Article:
Hold the phone despairing NRL fans, the season may not be lost - and it could even resume sooner rather than later.
The ambitious manager of the Queensland resort offering to house all 16 teams during the coronavirus pandemic has outlined just how he believes the league could pull it off.
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And, pending government approvals from Australia and New Zealand, David James' proposal looks somewhat plausible, even if Wayne Pearce, the head of the NRL innovation committee, remains skeptical as the code explores all options to save the suspended 2020 season.
James is adamant the Tangalooma Island Resort on Moreton Island, an hour from Brisbane, is fully equipped to accommodate the some 500 players and staff needed for the competition to play out.
“We can sleep about 1500 people,” James told League Life on Fox Sports.
“The greatest thing is we can isolate the place. We can lock it down.
“We started talking about it a few weeks ago and we put together a plan logistically about how we can isolate players into the resort itself.
“We're off the coast of Brisbane and we want to go through a process with the NRL and the Queensland government - and the NSW government for that matter - whereby we're testing players before they come into an isolated, clean COVID-free environment.
“From there, we do the training and then we can ship them back into and out of Brisbane to the Gold Coast and to Redcliffe to play their games and then back into the isolated area.
“We've got a fleet of high-speed ferries and catamarans ... bus charters would be organised from our wharf in the mouth of the Brisbane River that would take people straight into the stadiums.”
Can the resort cope with NRL demands?
James accepts it’s an audacious plan, but steadfastly believes the resort has the facilities to cope with the complex demands of an entire NRL player base.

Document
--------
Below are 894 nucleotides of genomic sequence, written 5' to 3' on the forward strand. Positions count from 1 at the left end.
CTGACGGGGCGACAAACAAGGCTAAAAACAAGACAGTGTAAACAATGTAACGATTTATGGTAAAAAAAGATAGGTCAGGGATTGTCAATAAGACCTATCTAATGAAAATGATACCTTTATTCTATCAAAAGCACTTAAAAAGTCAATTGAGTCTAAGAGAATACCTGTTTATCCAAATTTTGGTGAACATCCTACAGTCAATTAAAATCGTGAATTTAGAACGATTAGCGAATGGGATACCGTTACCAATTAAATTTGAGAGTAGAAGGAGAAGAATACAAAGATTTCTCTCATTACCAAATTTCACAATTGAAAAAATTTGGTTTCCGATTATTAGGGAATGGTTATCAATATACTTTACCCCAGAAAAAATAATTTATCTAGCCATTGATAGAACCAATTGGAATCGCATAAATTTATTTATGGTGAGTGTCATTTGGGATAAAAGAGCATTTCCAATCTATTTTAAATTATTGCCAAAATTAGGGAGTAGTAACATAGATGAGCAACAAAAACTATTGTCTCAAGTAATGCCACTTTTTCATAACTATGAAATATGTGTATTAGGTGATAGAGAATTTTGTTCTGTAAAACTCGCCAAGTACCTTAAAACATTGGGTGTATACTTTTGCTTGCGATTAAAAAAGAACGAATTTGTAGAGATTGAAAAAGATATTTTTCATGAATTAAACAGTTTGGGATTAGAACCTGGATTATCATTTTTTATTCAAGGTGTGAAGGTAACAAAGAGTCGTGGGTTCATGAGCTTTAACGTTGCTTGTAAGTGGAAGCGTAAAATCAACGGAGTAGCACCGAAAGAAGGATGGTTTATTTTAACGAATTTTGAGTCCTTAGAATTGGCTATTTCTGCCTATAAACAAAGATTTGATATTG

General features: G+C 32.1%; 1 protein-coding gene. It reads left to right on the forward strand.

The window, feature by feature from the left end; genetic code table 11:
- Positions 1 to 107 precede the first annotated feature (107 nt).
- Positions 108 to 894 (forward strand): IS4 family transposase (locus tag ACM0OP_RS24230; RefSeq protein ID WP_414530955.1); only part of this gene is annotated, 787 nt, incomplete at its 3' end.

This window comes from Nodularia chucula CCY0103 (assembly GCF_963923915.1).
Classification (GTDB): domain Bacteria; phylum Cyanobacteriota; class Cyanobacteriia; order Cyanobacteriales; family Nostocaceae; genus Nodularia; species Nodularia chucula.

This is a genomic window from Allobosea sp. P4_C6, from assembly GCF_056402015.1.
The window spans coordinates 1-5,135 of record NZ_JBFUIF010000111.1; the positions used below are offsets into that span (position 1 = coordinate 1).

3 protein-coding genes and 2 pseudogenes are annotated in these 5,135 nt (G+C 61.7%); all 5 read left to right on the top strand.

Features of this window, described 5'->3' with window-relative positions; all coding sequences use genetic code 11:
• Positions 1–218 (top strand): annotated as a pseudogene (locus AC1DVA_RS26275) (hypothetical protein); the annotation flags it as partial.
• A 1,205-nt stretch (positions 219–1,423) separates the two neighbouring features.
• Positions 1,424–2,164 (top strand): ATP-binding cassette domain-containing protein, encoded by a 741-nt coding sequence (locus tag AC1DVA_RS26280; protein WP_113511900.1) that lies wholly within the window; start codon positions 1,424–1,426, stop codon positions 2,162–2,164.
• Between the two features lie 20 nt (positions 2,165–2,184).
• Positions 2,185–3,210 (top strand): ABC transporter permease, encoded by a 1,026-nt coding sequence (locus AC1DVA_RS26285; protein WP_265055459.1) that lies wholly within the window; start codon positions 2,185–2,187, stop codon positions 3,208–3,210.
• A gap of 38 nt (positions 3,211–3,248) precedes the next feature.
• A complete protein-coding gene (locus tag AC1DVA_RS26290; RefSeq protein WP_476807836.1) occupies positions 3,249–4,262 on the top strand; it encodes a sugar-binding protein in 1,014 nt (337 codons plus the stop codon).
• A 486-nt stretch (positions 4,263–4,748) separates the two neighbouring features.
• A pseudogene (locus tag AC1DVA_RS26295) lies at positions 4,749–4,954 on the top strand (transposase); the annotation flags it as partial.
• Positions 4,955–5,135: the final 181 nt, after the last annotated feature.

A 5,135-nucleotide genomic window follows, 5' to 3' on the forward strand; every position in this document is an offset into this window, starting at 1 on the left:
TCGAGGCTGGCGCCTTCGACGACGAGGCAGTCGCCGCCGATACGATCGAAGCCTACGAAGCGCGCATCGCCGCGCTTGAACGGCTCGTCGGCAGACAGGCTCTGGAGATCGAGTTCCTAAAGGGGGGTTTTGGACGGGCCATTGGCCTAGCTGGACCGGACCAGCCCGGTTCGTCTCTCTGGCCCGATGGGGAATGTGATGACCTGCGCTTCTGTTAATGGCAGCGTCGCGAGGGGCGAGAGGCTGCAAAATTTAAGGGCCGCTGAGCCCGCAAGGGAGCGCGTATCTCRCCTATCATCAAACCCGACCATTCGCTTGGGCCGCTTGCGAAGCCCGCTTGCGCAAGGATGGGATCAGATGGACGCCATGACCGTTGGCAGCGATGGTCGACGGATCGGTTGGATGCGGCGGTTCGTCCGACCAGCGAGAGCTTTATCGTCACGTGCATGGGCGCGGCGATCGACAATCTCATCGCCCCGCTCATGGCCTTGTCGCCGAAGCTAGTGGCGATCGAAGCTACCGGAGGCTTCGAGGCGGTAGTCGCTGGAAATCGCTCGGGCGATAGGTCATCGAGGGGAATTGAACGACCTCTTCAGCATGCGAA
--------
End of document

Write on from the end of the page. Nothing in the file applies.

“We've had a lot of sporting teams over the years coming over to Moreton Island and Tangalooma from rugby league, rugby union and cricket,” he said.
Not to mention tennis great Roger Federer during the Brisbane International five years ago.
“We've got some great features - the waterways, the sand dunes,” he said.
“Then we've got a 900-metre long, 60-metre wide grass air strip that we can repurpose for training fields and we've a lot of lawn areas and grass areas around the resort - probably another four areas along with the beach.”
With the country in lockdown, James acknowledges ongoing safety measures would need to be put in place, and travel restrictions be lifted.
“Bus drivers, for example, would be tested all the way through,” he said.
“Likewise our staff on the resort would also be tested and we've actually been in contact with one of the companies in Brisbane that are saying they are going to produce 500,000 15-minute COVID-19 tests by this Friday that the government will have access to.”
James believes the concept could be huge for Australia's global exposure.
“(There's an) opportunity worldwide for getting the great game of rugby league out there in the American markets and advertising Queensland and Australia and saying 'look, we're a country that thinks differently',” he said.
“We know the big sporting events are all closed around the world, yet we're going to do it and we're going to do it safely in a secure, isolated location.
“So I think it's a terrific advertisement for Australian ingenuity.”